Chapter X.--A Disgraceful Feature of the Roman Mythology. It Honours Such Infamous Characters as Larentina.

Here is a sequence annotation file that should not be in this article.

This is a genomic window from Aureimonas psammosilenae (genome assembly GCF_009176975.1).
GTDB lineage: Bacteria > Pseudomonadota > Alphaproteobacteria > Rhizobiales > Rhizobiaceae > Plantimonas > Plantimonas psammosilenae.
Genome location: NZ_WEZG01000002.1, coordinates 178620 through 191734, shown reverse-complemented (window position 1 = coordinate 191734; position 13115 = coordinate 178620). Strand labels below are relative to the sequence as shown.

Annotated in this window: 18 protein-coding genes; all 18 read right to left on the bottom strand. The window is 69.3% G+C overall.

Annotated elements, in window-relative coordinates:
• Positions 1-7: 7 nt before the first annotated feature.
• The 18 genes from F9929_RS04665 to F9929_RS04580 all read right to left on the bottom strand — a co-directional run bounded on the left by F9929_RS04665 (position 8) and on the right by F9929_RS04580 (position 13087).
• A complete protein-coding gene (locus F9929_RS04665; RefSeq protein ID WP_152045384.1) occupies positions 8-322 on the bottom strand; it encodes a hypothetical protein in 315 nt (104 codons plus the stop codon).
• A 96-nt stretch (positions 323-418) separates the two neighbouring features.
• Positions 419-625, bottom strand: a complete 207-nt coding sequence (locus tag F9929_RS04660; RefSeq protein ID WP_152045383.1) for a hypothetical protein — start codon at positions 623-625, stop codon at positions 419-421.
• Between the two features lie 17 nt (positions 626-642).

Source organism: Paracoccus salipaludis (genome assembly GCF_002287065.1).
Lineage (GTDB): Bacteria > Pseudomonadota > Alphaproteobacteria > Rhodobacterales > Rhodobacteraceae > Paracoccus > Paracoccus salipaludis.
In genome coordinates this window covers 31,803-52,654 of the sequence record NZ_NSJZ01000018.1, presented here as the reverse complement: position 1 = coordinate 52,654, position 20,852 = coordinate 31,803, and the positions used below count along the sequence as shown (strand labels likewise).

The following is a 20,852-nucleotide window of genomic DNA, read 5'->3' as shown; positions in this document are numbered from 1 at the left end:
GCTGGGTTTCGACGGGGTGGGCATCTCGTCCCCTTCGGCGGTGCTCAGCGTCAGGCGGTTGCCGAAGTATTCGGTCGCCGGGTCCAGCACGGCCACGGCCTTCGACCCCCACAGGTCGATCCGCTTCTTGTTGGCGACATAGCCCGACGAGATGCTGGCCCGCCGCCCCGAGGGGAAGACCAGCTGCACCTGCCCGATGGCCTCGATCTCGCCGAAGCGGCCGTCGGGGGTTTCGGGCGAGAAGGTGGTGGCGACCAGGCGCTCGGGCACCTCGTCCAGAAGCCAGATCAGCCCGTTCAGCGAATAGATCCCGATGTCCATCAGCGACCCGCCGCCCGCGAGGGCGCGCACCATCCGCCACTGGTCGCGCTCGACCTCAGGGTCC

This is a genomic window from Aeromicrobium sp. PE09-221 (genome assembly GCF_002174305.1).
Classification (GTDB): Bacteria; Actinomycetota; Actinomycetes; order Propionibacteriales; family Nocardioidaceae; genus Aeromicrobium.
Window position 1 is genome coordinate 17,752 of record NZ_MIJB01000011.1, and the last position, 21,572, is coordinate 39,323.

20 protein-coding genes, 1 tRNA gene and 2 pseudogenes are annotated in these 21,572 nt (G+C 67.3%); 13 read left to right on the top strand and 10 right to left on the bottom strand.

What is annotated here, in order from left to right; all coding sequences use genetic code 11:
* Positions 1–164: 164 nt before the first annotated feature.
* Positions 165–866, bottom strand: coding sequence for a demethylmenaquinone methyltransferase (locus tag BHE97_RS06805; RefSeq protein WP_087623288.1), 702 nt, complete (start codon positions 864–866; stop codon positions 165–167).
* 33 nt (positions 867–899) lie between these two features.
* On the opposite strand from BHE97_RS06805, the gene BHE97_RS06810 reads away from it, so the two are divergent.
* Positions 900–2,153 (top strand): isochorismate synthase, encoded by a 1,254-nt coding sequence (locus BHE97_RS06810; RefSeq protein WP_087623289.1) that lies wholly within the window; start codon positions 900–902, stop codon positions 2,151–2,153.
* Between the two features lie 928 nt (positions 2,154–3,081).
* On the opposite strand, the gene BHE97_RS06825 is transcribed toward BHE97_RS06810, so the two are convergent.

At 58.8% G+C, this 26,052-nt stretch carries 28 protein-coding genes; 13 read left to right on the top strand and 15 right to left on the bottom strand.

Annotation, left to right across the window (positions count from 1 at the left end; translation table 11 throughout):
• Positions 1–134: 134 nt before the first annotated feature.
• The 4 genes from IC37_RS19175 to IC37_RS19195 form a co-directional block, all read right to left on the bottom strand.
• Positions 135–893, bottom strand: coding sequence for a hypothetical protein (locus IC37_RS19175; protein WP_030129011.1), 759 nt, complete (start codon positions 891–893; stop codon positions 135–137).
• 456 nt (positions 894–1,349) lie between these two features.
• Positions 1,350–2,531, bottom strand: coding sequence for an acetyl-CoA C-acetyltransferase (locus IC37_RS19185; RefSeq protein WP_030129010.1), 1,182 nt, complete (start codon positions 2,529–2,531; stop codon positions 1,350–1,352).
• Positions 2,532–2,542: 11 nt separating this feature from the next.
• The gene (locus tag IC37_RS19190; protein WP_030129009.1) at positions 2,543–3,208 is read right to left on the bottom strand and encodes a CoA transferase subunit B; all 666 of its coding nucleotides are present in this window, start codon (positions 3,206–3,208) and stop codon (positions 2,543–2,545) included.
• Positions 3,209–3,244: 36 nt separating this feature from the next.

I hasten to even more abominable cases. Your writers have not been ashamed to publish that of Larentina. She was a hired prostitute, whether as the nurse of Romulus, and therefore called Lupa, because she was a prostitute, or as the mistress of Hercules, now deceased, that is to say, now deified. They  relate that his temple-warder  happened to be playing at dice in the temple alone; and in order to represent a partner for himself in the game, in the absence of an actual one, he began to play with one hand for Hercules and the other for himself. (The condition was,) that if he won the stakes from Hercules, he should with them procure a supper and a prostitute; if Hercules, however, proved the winner, I mean his other hand, then he should provide the same for Hercules. The hand of Hercules won. That achievement might well have been added to his twelve labours! The temple-warden buys a supper for the hero, and hires Larentina to play the whore. The fire which dissolved the body of even a Hercules  enjoyed the supper, and the altar consumed everything. Larentina sleeps alone in the temple; and she a woman from the brothel, boasts that in her dreams she had submitted herself to the pleasure of Hercules;  and she might possibly have experienced this, as it passed through her mind, in her sleep. In the morning, on going out of the temple very early, she is solicited by a young man--"a third Hercules," so to speak.  He invites her home. She complies, remembering that Hercules had told her that it would be for her advantage. He then, to be sure, obtains permission that they should be united in lawful wedlock (for none was allowed to have intercourse with the concubine of a god without being punished for it); the husband makes her his heir. By and by, just before her death, she bequeathed to the Roman people the rather large estate which she had obtained through Hercules. After this she sought deification for her daughters too, whom indeed the divine Larentina ought to have appointed her heirs also. The gods of the Romans received an accession in her dignity. For she alone of all the wives of Hercules was dear to him, because she alone was rich; and she was even far more fortunate than Ceres, who contributed to the pleasure of the (king of the) dead.  After so many examples and eminent names among you, who might not have been declared divine? Who, in fact, ever raised a question as to his divinity against Antinous?  Was even Ganymede more grateful and dear than he to (the supreme god) who loved him? According to you, heaven is open to the dead. You prepare  a way from Hades to the stars. Prostitutes mount it in all directions, so that you must not suppose that you are conferring a great distinction upon your kings.